Vista Park is going to be 9.5 acres larger after a City Council vote Thursday night to move ahead with the purchase of an old Murray City landfill for $250,000.

The council directed Mayor Janice Auger to sign the purchase contract for the old landfill east of 2200 West at about 5000 South.Auger said the property, which will become an annex to the adjacent Vista Park, will be developed with a passive methane gas collector system to collect and vent gas being created below ground by decomposing landfill materials.

She also said Murray city has agreed in principle to help pay for the system, which will cost between $100,000 and $150,000 according to estimates provided by the Kleinfelder Inc. environmental research firm.

However, Auger said the extent of Murray City's participation has not been determined yet.

The Murray City Council also hasn't agreed officially to sell the property, although the two cities have been talking about a transaction for months.

Shannon Jacobs, executive director to the Murray Council, said a public hearing is being scheduled for May 5 to declare the landfill property surplus so it can be sold.

Auger said Taylorsville council members will also have to approve the expenditure of funds and the final purchase contract before the deal is final.

The old landfill, which mostly contained a harmless mixture of yard waste and construction debris, was closed by Murray in late 1989 or early 1990.

When Taylorsville was incorporated in 1995, it created a small island of Murray-owned property within the new city boundaries.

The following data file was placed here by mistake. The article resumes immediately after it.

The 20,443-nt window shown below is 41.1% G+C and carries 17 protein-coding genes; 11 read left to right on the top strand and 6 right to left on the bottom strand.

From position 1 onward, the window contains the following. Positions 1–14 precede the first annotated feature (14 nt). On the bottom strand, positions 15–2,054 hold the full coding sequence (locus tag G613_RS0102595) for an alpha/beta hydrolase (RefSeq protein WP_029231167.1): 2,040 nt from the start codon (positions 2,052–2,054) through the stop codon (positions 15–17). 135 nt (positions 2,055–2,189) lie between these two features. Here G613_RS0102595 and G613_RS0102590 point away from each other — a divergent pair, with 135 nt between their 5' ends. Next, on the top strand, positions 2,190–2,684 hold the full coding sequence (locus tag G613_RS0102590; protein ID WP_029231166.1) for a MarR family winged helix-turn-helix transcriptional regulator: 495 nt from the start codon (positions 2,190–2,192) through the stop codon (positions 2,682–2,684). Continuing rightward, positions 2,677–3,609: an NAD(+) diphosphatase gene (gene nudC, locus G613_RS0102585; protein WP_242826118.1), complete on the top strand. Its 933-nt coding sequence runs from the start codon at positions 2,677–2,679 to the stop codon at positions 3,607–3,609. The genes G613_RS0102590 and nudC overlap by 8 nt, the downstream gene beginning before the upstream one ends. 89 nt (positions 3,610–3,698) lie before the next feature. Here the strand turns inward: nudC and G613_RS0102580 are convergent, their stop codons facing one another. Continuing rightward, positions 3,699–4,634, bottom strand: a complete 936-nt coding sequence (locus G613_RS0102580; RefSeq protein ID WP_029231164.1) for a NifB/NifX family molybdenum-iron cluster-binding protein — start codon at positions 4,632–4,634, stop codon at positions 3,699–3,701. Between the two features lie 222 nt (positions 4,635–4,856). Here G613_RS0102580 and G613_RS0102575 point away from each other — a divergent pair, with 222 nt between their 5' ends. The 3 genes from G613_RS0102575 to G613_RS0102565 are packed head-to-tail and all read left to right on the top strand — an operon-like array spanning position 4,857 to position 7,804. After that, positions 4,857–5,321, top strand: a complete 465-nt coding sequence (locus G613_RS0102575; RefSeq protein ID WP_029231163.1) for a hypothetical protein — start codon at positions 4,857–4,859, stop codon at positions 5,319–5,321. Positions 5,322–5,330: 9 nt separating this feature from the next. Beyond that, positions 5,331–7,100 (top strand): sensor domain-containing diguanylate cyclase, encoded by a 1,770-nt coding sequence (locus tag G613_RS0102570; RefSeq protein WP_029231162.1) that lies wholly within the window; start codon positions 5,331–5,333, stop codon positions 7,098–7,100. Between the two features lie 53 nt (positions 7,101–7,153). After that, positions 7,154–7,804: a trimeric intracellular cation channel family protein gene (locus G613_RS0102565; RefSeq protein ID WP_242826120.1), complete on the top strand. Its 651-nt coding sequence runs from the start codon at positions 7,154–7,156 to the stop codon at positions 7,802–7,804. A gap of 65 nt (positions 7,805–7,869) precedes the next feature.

Murray had no need for the old landfill, so city officials commissioned an environmental study by Kleinfelder last summer to determine whether the landfill was suitable for use as a park.

The assessment found few problems with the site other than the methane gas, which does not present a public health hazard provided an underground gas collector system is installed to collect and safely disperse the methane.

However, some ground impregnated with dis-carded motor oil was located by the study and may have to be excavated.

The amount of oil contamination was so minimal it "should not present a health or environmental concern," the study said.

A public hearing held for area residents in December found that people living near the old landfill were more concerned about park facilities than they were about the methane gas issue.

Local residents favored more open space while Little League supporters want more ball diamonds, but city officials decided not to make any commitments until they could study the competing demands.

"We have a conceptual design now, and we think it's a good compromise," said Auger. "In the existing Vista Park, the girls softball fields are being upgraded.

"In the new annex, there will be green space and picnic tables," she added, "providing areas for relaxation, family recreation and other uses."

The mayor also said there will be a sizable paved area to provide off-street parking, which addresses the concerns of residents who did not want a lot of cars constantly parked along 2200 West.